I watched a little male Anna’s Hummingbird fly back and forth and “chortle” to another hummer.  He’d sit on one branch, make his angry kissy sounds, then fly across the path to another branch, and do the same thing there.  Back and forth, back and forth… until the other bird got tired of his chattering and left.  I also got to see an egret, the Green Heron (which is kind of a “resident” there now), the ubiquitous ducks, geese, and crows, a Northern Flicker, a Yellow Rumped Warbler, some Mourning Doves, and some Robins.  Clouds were piling up over the eastern horizon, and Marty said that as he was heading home from work in Folsom there were some loud claps of thunder and a little smooshy hail… I think the clouds are awesome and got a bunch of photos of them.

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After just an hour or so, I headed back to the car and went on home… to crash for the day.

Flowers and Birds

After work, I took the dog over to the WPA Rock Garden and the pond adjacent to it.  Things are starting to wake up in the garden, but it still has a way to go before it’s at its most impressive.  There were a lot of hug Jack-in-the-Pulpit flowers in bloom: huge purple hoods with a thick blackish-purple stamen sticking up from the middle of them.  I think they’re neat flowers.  All of their “sex organs” are down inside the base of the flower and look sort of alien.  And when the flower’s “hood” wilts and dies away, it’s replaced by a stalk covered with bright red seeds.  So cool-looking…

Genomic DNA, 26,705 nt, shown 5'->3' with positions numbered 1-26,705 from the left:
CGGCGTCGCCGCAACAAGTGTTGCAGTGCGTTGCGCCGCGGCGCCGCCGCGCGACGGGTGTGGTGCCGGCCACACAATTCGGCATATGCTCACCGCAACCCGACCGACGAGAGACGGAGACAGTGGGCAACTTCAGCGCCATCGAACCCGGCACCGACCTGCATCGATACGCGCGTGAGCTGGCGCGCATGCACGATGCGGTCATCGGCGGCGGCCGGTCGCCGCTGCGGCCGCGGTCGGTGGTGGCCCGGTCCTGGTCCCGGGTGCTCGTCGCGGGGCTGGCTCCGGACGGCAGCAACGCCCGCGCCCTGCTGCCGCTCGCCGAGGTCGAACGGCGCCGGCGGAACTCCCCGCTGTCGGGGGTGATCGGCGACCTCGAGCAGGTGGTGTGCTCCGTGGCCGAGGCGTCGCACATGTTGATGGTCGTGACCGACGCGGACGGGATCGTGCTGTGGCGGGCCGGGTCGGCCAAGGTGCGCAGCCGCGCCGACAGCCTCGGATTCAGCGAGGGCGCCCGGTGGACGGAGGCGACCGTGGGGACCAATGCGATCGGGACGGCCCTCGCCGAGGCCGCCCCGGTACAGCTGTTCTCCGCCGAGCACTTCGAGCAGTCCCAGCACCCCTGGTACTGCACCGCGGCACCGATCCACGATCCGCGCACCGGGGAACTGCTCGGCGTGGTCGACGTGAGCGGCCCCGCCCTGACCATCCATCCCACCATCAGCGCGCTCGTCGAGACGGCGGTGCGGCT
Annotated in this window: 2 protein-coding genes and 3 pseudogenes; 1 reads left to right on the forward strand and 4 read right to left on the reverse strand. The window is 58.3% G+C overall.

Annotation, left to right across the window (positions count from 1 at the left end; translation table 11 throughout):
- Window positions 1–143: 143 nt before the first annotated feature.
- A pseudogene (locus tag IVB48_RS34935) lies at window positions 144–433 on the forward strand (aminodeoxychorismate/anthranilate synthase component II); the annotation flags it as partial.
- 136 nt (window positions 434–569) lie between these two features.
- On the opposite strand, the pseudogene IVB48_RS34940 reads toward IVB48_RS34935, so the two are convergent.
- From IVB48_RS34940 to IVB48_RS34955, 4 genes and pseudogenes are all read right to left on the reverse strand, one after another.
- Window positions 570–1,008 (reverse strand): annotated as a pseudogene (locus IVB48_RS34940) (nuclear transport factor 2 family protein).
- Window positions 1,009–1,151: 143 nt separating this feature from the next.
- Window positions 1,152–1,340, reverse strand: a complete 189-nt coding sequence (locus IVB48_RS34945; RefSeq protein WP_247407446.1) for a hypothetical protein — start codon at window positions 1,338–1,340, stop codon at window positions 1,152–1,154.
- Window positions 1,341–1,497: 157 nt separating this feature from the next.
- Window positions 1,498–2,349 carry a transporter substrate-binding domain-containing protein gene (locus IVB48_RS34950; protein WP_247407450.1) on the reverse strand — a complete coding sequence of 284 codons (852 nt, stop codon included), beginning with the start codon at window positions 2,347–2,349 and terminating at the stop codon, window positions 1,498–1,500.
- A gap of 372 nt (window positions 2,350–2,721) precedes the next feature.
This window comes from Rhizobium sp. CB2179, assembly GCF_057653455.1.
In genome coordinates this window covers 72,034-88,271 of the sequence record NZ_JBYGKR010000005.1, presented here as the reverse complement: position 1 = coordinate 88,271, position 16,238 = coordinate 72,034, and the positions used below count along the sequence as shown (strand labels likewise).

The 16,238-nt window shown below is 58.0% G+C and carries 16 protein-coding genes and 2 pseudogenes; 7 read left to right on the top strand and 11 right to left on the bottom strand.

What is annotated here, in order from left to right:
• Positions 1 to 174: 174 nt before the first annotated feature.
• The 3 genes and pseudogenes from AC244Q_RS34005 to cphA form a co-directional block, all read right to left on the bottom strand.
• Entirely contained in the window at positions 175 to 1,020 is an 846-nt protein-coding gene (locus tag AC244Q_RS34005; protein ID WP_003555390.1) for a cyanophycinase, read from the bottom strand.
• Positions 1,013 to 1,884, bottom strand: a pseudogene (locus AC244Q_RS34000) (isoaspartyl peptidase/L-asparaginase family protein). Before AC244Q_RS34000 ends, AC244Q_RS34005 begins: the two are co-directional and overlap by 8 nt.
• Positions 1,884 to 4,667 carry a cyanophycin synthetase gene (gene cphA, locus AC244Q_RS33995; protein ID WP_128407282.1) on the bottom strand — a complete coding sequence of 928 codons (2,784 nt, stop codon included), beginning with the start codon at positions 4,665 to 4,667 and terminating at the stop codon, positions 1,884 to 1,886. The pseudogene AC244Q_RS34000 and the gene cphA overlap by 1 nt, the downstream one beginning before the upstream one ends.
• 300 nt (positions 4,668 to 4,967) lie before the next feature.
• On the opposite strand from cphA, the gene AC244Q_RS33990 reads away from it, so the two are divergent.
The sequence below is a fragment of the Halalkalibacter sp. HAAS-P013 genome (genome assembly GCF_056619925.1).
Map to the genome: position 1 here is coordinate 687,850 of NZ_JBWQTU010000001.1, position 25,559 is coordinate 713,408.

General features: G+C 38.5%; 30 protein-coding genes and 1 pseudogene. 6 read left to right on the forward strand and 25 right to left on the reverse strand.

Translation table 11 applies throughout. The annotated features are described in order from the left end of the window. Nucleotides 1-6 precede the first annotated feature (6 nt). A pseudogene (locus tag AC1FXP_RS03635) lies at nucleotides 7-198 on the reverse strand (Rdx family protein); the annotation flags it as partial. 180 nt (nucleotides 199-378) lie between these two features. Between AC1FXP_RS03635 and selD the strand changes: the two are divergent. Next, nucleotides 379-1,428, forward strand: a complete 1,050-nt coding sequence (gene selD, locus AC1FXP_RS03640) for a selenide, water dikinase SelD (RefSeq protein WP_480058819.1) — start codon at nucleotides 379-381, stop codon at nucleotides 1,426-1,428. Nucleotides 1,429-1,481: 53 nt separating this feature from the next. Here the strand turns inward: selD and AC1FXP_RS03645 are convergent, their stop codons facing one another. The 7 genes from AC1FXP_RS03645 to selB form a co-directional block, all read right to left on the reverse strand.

At the pond I watched and followed a Green Heron for a while.  I saw him catch something, but I’m not sure what it was.  Then he licked his “lips” with a long wormlike tongue.  I also came across two of the Cormorants again; an adult and a juvenile.  They were standing on either side of a fountain, like bookends, under the fountain’s spray.  Then the younger one moved off to another location before they both went fishing…

The dog and I walked for about 2 hours and then headed back home.

A Foggy Walk at the River Bend Park

I was up around 7:00 and headed out with the dog to the American River Bend Park for our walk.  It was cold, sunny and clear in our part of Sacramento (41º), but a thick fog bank had moved in at the river, so photo-taking was hampered a bit by that.  Everything took on a “diffused” look in the images.